5 Steps to Helping Raise an Inclusive Child


I doubt any parent has said, “I want my child to grow up to be a bully.”

No parent wants that phone call saying their son or daughter has been calling other children names either.

But just because our child isn’t bullying or name-calling doesn’t mean they’re developing the compassion for others that is part of being a well-rounded young adult.

Earlier this week, I wrote about my son’s experience with being called the “R-word” and a few other choice names.

When it happened, I had to come to terms with how a teenager in this day and age, much less a teenager at an exclusive, well-respected private school, much less one with the responsibility of guiding younger kids as a day camp counselor, could grow to call another child such names. I get that we use some of these words just in descriptive parlance, or in truly joking ways, but the R-word? No, we don’t. Because it has a history, a history of discrimination and bullying.

The teenager didn’t know my son had a younger brother with cognitive challenges. He didn’t have to. That doesn’t really matter anyway.

I recognize that all children (and adults) make mistakes. We do. I do. And maybe this was one of those. My first calling is to extend grace and hope this teenager learns from the formal apology he was required to write.

But how might we all help our kids not make such mistakes? Or worse, become people who intentionally have little regard for, or about, those who have disabilities?

Parents should consciously incorporate strategies to help their kids learn to be inclusive of those with different abilities and frankly, compassionate to anyone different than them.

It’s as easy as A-E-I-O-U. And inclusion, I believe, starts with you — the parent.

A – Accept

As parents, we must show acceptance for people with disabilities in our attitude, speech, and actions. That means we don’t say the R-word, or use terms like “short bus,” etc. We speak and act in ways that show that those with disabilities, whether it be physical, cognitive, or behavioral, have just as much right to be included in society as do those with typical abilities. Whereas inclusion is traditionally seen as a concept in schools, we must practice it as adults. We shouldn’t be alarmed if a child is jumping or flailing in line at Starbucks and touches us. Maybe, instead, we try to engage them in a conversation. We speak of people who have disabilities as people first. We act in a manner that takes them into account.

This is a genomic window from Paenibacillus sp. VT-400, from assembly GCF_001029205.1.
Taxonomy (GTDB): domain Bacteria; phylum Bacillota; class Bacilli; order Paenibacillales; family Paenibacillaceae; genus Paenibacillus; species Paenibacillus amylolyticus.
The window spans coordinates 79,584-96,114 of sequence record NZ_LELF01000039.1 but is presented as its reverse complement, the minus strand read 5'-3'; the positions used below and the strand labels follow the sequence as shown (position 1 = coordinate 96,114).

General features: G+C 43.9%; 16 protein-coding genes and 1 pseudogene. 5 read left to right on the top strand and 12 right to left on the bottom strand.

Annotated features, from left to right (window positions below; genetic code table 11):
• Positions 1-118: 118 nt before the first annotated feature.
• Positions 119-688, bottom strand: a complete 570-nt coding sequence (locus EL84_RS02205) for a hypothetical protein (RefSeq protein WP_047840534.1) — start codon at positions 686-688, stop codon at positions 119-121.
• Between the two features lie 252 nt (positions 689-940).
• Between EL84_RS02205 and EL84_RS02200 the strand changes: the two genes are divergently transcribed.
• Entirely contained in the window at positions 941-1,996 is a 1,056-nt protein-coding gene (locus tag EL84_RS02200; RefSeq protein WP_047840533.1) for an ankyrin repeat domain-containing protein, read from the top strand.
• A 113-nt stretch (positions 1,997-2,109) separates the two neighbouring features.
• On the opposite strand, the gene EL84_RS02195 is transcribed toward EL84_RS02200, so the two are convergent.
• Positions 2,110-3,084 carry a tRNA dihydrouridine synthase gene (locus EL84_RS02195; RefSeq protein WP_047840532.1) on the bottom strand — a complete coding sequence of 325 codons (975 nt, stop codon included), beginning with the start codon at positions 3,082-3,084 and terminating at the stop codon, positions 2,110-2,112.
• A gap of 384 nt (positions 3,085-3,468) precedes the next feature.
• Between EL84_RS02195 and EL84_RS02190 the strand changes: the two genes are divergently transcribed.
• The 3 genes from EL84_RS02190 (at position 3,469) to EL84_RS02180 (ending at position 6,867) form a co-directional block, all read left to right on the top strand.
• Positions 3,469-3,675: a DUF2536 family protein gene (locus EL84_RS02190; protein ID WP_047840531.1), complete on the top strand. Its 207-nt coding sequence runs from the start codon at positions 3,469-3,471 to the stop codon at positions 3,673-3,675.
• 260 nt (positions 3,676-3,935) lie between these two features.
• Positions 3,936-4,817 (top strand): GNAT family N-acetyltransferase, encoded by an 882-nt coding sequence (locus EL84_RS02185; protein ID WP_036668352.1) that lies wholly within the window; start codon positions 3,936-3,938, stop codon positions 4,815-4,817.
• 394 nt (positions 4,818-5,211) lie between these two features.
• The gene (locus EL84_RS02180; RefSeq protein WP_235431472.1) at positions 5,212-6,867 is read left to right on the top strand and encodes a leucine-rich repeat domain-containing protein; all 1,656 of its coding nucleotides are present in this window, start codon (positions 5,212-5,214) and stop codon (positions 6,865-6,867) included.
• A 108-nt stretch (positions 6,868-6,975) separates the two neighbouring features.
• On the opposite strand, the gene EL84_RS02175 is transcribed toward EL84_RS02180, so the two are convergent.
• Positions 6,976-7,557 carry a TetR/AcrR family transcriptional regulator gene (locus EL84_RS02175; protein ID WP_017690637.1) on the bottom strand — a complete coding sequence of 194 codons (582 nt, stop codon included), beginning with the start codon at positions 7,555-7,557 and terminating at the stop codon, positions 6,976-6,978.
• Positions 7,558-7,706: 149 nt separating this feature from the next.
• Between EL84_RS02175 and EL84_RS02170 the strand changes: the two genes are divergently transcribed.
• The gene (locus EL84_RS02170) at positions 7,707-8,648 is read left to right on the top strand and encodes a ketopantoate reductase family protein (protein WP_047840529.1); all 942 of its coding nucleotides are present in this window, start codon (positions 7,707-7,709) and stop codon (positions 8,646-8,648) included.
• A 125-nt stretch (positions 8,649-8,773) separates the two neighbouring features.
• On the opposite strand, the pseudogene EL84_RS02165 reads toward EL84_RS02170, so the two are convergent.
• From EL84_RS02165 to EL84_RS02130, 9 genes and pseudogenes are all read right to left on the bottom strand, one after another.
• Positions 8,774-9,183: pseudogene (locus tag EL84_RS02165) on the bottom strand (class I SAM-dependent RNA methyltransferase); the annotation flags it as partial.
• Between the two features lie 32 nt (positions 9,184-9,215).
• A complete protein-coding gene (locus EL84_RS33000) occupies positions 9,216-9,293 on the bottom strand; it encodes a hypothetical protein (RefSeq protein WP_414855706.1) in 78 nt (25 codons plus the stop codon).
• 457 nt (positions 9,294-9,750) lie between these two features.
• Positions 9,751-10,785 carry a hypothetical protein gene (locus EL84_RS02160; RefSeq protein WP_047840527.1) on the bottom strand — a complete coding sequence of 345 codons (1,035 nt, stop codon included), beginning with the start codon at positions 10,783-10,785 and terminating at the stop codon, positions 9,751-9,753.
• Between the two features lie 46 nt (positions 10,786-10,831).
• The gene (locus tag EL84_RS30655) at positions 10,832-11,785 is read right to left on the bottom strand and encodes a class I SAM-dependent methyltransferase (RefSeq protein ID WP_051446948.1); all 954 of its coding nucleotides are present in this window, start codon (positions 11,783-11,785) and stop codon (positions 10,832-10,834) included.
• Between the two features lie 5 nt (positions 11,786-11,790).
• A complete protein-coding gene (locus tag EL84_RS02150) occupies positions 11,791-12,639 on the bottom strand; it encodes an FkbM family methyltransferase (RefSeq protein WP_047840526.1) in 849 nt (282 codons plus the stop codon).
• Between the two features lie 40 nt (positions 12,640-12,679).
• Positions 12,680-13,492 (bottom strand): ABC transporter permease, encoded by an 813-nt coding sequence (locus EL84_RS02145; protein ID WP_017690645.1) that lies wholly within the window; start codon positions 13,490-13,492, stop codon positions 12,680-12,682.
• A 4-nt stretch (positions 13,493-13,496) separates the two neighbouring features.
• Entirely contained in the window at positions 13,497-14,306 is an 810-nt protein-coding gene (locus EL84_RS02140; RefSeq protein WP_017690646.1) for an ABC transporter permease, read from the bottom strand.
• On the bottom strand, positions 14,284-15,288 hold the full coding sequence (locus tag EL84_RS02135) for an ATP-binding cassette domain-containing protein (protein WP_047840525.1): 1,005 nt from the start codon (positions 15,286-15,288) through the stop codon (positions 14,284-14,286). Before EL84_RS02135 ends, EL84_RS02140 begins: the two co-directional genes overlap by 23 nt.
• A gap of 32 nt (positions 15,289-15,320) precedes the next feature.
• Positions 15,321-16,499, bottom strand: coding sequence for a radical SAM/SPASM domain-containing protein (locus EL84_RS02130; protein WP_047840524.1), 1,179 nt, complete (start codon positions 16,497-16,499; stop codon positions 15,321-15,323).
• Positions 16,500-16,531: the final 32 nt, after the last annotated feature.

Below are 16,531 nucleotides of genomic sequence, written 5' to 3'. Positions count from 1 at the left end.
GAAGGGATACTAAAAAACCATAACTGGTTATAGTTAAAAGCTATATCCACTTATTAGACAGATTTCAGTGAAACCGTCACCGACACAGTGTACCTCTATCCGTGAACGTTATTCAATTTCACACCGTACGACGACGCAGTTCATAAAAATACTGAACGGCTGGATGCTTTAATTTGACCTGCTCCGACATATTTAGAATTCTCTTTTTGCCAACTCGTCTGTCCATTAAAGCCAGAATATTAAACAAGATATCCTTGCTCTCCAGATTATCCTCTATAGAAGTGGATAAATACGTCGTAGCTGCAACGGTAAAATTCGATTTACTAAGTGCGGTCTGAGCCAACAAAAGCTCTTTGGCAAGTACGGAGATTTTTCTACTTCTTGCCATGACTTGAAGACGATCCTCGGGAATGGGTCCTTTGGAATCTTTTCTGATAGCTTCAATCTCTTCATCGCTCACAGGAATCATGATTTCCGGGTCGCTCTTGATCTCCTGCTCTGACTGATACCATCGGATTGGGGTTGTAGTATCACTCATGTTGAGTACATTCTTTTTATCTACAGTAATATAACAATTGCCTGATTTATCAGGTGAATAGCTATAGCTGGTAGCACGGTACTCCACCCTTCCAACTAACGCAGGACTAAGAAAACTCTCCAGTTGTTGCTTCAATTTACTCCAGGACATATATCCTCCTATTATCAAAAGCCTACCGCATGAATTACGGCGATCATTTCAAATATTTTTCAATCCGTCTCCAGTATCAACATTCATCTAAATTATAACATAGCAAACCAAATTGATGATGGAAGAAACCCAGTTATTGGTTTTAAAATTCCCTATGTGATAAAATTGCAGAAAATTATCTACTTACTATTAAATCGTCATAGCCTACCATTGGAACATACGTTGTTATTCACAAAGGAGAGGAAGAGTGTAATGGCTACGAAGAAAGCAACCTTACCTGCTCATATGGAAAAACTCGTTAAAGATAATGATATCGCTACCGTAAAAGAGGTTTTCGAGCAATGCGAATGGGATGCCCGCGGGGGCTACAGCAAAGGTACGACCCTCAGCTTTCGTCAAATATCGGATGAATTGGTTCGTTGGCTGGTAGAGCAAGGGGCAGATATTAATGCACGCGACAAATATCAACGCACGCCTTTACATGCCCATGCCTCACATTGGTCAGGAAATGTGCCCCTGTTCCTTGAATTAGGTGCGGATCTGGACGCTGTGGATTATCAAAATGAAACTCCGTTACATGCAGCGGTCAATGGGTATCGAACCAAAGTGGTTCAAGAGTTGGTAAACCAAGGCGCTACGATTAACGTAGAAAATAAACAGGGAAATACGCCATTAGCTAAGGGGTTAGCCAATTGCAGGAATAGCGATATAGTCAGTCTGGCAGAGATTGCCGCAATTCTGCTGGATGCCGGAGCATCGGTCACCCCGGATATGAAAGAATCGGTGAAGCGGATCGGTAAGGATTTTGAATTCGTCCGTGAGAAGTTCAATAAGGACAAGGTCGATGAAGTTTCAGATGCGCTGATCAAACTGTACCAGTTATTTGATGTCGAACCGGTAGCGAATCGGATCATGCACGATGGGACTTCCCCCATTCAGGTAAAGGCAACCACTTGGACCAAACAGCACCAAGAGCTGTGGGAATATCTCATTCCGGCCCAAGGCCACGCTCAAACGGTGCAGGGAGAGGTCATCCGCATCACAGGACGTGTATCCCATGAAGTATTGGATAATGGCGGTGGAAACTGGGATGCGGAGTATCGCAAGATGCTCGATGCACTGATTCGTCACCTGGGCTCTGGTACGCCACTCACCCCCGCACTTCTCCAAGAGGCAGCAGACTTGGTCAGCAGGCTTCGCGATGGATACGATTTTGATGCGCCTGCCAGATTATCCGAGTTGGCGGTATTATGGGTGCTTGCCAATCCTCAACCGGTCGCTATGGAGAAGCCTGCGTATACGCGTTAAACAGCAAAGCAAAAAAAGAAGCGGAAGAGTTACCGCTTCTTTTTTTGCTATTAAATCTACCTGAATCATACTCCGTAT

E – Explain and Encourage Empathy

“E” is a popular one. We should first explain to our children about disabilities. We can use examples of people we know or have seen, in person, on television, in movies. We can also use books. We must be intentional about fostering empathy in our children, both for the experience of those with disabilities as well as our child’s interaction with them. Be frank with your child – our goal is for them to be the one befriending, defending, or assisting (if needed or asked) a child who might be different, especially if they are ever being teased or bullied, or even talked about by other kids without their knowledge.

I – Include

We should find ways to include those with disabilities in our own lives and our children’s lives. Are there children with disabilities in their class? Is your child asking them to their birthday party? Over to play? Could we volunteer at school or in church in ways that allow you to get to know families of children with disabilities so they can invest in our life and us in theirs? We should be supportive in words and actions of inclusion in our children’s schools, which then allows us opportunities to foster inclusion in their lives.

O – Opportunities

On the flip side of including those with disabilities in our child’s life and activities, we should seek out opportunities for us and our child to participate in environments and activities where they might get together. There are opportunities along the entire continuum of a child’s development, from enrolling in public or private inclusive preschools, serving as buddies for baseball leagues (Bambino Buddy-ball or The Miracle League are two examples), assisting with disability ministries at a church, volunteering with Special Olympics (as an athlete on a unified team or at an event like a spring track and field meet), or serving as a Best Buddy, just to name a few.

U – Universal design

Universal design (UD) is a concept that generally refers to equipment being designed for people with disabilities — such as a playground with ramps and special swings. But I propose UD as a perspective on life. In our own life and our child’s life, promote and consider those of all abilities in how equipment works, how systems are designed, etc. Could someone with a wheelchair come to our house? Our church? What activities do we know that are enjoyed by those with disabilities? This is a much easier perspective once you have already involved people with disabilities in your daily life or on a regular basis. You begin to think differently. You consider life in a multi-faceted way, instead of solely from one’s own perspective, and that is a good thing.

It becomes less about “me” and more about “we.”

And isn’t that what we’re trying to teach our kids anyway?

Image Credits: Getty Images via Rawpixel

This story originally appeared on Melissa Hogan


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